Social Enterprise On The Rise In Southeast Asia

There are now approximately 116,000 social enterprises in Thailand aiming to make lasting, positive change in the country.

Image credit Change Fusion


Powered by Guardian.co.ukThis article titled “Thai social enterprises are booming thanks to strong government support” was written by Claudia Cahalane, for guardian.co.uk on Friday 7th September 2012 06.30 UTC

What sets Thailand apart from the rest of East Asia, in social enterprise terms, is genuine government backing. So says Tommy Hutchinson, founder of i-genius, a global network of social entrepreneurs. “And, perhaps outside China and India, it has the most sophisticated structural support for social enterprise. There are lots of people building the sector.”

In 2008, when i-genius held a world summit on social entrepreneurship in Phuket, Hutchinson sensed that the sector was about to take off there.

The following year, the Thai government and a number of civil society organisations formed the National Social Enterprise Committee to increase awareness of the sector and access to finance.

To cement its commitment, it then formed the Thai Social Enterprise Office (TSEO) – similar to the UK’s Office of Civil Society – last year, dedicating $3.2m worth of funding.

“There have been two or three years of good government support now, and the King is also a huge backer of social enterprise,” says Hutchinson.

It’s the younger generation that seems to be really embracing the movement, according to Hutchinson.

“We have one of our biggest networks in Thailand, and the members are, on average, younger than in the other countries. They are quite international in their outlook and are very sophisticated users of social media,” he says.

Sunit Shrestha, director of Change Fusion – a social enterprise foundation and investment organisation – is working to keep the youth momentum going. He has created a community of youth-led social enterprises, linking them with professional mentors and funders.

Shrestha is also a prominent Ashoka fellow and has brought UnLtd office into the country with Thai government funding ($100,000).

Through Change Fusion, certain sections of the government have started to contract youth-led social enterprises. “There are a number of different contracts and partnerships, for example with Open Dream, a technology social enterprise focused on providing universal web access for visually impaired people,” he says.

The Thai Social Enterprise Office also contracts a social enterprise called MiniMe for its communications. Various government agencies have commissioned social enterprises to carry out preparation for disasters.

While Shrestha feels that the new prime minister – who came to power last June – has had less time for social enterprise than the last, there does, on the whole, appear to be a lot of political support for the sector.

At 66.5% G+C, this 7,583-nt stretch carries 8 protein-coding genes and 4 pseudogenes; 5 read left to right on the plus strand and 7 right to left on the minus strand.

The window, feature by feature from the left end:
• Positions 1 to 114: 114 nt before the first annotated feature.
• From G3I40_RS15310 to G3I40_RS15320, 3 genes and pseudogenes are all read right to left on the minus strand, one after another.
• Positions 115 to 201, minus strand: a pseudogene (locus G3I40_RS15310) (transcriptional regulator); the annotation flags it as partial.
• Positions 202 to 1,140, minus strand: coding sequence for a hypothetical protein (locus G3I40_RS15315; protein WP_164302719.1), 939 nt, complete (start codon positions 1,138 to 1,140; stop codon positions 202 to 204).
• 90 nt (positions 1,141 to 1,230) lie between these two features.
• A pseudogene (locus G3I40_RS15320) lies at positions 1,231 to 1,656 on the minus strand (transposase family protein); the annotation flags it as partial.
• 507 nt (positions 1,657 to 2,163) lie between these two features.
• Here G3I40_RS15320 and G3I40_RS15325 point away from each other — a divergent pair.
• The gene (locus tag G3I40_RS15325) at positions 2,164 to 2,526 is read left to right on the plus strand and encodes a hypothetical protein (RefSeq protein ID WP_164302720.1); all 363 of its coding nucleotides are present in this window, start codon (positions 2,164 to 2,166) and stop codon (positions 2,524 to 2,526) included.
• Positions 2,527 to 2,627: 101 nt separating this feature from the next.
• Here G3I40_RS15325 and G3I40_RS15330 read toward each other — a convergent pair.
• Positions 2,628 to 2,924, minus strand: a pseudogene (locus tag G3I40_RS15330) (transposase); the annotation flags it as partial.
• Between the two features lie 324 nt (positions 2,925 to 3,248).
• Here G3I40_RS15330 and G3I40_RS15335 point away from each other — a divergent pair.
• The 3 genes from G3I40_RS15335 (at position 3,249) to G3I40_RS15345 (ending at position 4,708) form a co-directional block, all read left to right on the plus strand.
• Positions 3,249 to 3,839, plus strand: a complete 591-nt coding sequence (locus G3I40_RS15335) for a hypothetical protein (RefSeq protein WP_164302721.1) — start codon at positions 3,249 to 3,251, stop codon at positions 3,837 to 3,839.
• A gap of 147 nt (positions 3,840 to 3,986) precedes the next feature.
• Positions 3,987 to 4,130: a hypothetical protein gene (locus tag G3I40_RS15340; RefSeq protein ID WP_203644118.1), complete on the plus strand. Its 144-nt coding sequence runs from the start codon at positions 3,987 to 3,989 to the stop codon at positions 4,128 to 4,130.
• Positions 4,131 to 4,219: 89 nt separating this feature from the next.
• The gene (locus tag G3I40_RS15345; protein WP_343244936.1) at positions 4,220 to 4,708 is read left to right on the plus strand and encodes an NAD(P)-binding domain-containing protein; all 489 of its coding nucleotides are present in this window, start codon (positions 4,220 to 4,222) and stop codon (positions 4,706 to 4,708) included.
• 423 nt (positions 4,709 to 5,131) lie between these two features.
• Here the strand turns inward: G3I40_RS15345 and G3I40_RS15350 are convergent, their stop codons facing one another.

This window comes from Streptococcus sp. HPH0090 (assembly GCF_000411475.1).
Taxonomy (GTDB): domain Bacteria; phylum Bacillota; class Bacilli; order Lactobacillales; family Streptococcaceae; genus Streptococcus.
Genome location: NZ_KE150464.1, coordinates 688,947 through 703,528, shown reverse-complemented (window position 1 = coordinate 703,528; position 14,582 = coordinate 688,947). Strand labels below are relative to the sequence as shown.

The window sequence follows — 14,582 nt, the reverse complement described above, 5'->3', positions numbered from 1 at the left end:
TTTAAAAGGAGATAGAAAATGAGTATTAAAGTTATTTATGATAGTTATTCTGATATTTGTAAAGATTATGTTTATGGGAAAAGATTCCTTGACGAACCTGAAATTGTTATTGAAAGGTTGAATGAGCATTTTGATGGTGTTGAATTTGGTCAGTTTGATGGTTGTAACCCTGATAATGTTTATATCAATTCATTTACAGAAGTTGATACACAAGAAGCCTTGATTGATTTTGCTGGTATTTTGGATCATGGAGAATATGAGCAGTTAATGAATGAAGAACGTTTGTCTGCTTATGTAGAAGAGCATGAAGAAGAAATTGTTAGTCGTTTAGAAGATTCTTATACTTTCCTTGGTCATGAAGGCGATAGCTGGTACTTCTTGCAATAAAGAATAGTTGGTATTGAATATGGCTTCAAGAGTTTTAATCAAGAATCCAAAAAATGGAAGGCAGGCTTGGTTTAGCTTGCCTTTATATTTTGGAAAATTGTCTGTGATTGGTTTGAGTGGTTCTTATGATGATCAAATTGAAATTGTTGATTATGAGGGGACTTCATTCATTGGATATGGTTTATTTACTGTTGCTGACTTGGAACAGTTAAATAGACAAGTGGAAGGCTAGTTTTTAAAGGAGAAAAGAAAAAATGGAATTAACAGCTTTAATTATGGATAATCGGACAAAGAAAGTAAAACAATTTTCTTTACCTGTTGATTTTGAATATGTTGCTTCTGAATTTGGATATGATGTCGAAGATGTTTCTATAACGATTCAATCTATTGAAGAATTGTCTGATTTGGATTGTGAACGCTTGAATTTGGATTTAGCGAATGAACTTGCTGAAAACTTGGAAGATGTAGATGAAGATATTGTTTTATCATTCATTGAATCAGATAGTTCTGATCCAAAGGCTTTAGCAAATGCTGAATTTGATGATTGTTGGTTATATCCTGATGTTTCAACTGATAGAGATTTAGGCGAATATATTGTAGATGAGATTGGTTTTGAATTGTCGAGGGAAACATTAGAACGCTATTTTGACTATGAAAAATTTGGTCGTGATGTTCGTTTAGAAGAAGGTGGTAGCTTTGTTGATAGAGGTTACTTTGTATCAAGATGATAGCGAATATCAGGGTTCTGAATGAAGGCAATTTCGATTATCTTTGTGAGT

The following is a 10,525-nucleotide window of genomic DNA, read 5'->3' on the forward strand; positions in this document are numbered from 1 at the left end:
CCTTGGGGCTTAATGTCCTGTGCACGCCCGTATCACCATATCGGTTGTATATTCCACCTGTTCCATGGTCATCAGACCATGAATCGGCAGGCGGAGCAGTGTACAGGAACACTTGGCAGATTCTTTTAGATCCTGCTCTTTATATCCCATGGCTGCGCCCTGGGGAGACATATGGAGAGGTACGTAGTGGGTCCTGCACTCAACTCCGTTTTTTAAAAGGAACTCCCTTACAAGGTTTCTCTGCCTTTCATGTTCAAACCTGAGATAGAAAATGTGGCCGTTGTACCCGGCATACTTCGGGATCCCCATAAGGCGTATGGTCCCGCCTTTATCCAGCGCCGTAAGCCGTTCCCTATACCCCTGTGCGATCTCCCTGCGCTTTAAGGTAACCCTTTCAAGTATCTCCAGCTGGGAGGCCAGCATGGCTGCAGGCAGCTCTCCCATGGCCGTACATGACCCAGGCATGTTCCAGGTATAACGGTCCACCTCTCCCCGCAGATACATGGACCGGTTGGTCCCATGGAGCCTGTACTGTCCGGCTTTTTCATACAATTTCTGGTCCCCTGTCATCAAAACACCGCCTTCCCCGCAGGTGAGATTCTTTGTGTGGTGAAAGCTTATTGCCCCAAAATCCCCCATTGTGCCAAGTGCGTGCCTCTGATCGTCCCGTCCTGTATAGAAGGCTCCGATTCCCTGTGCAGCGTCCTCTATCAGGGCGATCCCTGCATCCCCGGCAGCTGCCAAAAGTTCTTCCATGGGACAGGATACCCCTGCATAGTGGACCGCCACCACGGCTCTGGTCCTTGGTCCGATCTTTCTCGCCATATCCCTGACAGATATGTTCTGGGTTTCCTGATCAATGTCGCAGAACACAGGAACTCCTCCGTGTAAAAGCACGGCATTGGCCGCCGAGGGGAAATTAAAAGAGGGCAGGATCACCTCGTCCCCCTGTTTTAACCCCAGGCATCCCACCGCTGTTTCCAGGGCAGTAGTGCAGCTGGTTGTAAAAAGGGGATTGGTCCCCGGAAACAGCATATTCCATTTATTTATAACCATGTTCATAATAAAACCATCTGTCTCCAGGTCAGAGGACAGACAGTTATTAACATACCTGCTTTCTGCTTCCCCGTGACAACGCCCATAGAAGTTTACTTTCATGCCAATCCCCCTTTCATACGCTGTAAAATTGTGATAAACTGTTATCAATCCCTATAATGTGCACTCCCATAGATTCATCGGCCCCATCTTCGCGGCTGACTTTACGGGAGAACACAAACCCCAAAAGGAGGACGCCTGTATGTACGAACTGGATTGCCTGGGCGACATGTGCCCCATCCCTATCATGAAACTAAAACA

The TSEO is now halfway through its five-year master plan and there is much happening in the world of social investment in the country, including work with Thailand’s stock exchange to encourage investment in social enterprise and ethical business.

It’s estimated that there are about 116,000 social enterprises in the country, many of which are in their early stages and needing investment. Some, such as the social entrepreneur Kongkiat Kespechara, aim to make deep changes to life in Thailand.

Another Ashoka fellow, Kespechara has developed a management information system called Hospital OS, which helps small hospitals in rural areas be more efficient in helping disadvantaged people.

Other prime fields for Thai social entrepreneurs are sustainable tourism, healthcare, alternative energy and recycling. The highest numbers are in the agricultural and forestry sectors, according to Change Fusion’s Thailand Social Enterprise Landscape Report, out this month.

Most are set up in a similar way to UK social enterprises. However, in a definite departure from the structure here, some have been formed by the government itself.

Social enterprises set up by private companies as a separate entity also exist, a type of business which will perhaps also become popular in the UK in the coming years.

By the end of this year, the social enterprise movement in this part of South East Asia could look quite different again, with several further developments planned, particularly in the area of social investment.

As well as working with the stock exchange, the TSEO is looking into tax incentives for investors and for social enterprises themselves. It’s also working on common social impact measurement standards.

In addition, TSEO has said it will spend at least 30 million baht on a pilot loan and equity funds scheme this year, which supporters keenly hope will help develop the capacity of the sector.

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